Born 21 February 1801, died 11 August 1890,
Beatified 19 September 2010
Baptised in the Church of England, Newman became a Fellow of Oriel College, Oxford in 1822, an Anglican clergyman in 1825 and Vicar of the Oxford University Church in 1828.The Anglican Newman was a pastor of souls, a University teacher, and a student of Christian history and theology. His studies were never purely theoretical. Informed by pastoral experience, they were above all shaped by his insight into the needs of the present.
At school he experienced the attractions of atheism, and all his life showed unusual sympathy with religious doubt. But also at school he underwent a conversion granting him an abiding sense of God’s presence. At the same time, Newman acquired the conviction that Christianity is a doctrinal religion, and that doctrine and religious experience are in harmony, not opposed. In Christianity, Newman believed, mind and heart, dogma and experience, come together. With the doctrinal and sacramental faith unfolding in him from his conversion, Newman desired to revive Christianity for a culture descending into unbelief.
In the Tracts For The Times (1833-1841), Newman and his friends in the ‘Oxford Movement’ addressed the Church of England in the hope that it could be renewed in the Apostolic Faith. Gradually, it dawned on Newman that this was impossible. The Church of England could not embrace the truth Newman taught.
1842-5 were his ‘wilderness’ years, out of the public eye, secluded in prayer and study. Living at Littlemore, outside Oxford, he finally embraced the Catholic Church as the ‘One Fold of Christ’ and was received at Littlemore by Blessed Dominic Barberi on 9th October 1845.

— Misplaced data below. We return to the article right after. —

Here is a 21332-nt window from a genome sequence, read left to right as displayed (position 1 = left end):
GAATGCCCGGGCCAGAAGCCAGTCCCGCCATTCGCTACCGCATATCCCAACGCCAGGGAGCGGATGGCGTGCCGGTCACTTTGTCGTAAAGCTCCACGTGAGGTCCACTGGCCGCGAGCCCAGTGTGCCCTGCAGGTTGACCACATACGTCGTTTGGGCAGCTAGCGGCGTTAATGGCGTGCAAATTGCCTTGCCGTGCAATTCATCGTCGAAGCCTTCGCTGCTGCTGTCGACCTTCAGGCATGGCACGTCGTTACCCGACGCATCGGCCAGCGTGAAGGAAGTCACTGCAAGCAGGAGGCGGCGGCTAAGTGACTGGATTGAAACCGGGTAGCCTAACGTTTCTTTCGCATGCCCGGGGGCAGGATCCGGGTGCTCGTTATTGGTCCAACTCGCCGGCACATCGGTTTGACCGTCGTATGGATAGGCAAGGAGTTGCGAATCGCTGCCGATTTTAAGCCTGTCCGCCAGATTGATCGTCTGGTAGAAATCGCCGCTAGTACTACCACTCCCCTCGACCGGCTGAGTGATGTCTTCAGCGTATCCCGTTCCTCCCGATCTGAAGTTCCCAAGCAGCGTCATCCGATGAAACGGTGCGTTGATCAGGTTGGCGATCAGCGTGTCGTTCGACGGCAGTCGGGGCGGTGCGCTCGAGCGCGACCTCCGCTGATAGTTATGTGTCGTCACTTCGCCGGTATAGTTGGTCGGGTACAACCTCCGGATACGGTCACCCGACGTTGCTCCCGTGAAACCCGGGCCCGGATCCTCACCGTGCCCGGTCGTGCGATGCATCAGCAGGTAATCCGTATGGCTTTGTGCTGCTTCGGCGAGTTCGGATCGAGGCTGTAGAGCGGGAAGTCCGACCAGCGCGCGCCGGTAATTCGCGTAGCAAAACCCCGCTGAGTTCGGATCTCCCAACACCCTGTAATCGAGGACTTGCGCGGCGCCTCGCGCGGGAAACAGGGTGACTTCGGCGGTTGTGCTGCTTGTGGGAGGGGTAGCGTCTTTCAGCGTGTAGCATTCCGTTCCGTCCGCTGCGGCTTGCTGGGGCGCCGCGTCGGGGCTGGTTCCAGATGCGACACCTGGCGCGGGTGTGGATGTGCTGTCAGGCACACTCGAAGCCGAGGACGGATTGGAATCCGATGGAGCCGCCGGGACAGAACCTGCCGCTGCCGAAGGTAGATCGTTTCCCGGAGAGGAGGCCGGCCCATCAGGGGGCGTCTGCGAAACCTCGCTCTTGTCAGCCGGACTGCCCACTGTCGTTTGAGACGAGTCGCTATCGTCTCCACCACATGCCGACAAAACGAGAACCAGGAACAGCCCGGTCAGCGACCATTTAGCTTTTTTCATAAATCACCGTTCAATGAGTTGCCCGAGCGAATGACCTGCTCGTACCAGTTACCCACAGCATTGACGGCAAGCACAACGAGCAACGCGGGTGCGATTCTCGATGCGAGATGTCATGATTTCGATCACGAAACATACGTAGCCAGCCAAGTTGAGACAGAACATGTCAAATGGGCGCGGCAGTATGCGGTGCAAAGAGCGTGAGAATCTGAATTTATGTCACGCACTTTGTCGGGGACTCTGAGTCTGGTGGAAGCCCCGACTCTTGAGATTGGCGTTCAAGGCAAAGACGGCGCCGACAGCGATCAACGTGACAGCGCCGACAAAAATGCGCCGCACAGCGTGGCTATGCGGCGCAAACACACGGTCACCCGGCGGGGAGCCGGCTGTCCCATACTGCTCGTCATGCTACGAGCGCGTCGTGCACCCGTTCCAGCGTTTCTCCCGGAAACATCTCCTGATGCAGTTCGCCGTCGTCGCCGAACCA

Ordained a Catholic priest in Rome in 1847, Newman returned to England with a mission from the Pope to found Oratories of St Philip Neri, in Birmingham (where he lived until his death) and then in London. As an Oratorian Newman founded a Catholic University in Dublin (1851) and a Catholic School in Birmingham (1859). Working tirelessly, especially for the poor parishioners of the Birmingham Oratory, Newman also conducted an enormous correspondence, helping people all over the world with their religious difficulties. Pastorally and educationally, in his published writings and in his correspondence, Newman’s aim was to describe and arouse the Christian mind. His vocation was to help modern people realise the demands of thinking and acting with the mind of Christ and His Church. In 1879 he was made a Cardinal.
Move towards canonization.
The possibility of formal canonization was mooted several times at Newman’s death. However it was not until 1986, that the task of gathering the necessary proofs was completed. In January 1991 Pope John Paul II declared that John Henry Newman had exercised all of the Christian virtues to a heroic degree, and was henceforth to be known as ‘Venerable’.
For Newman to be declared Blessed, a miracle ascribed to his intercession must be recognised by the Church. On 3 July 2009 Pope Benedict XVI recognized, in fulfillment of this requirement, the healing of Deacon Jack Sullivan in 2001. This decision meant that Newman’s beatification could at last take place.
John Henry Newman was beatified by Pope Benedict XVI on 19 September 2010 during his State Visit to the UK.
John Henry Newman was canonised on 13th October 2019. He is the fifth saint of the city of London, behind Thomas Becket, Thomas More, Edmund Campion and Polydore Plasden..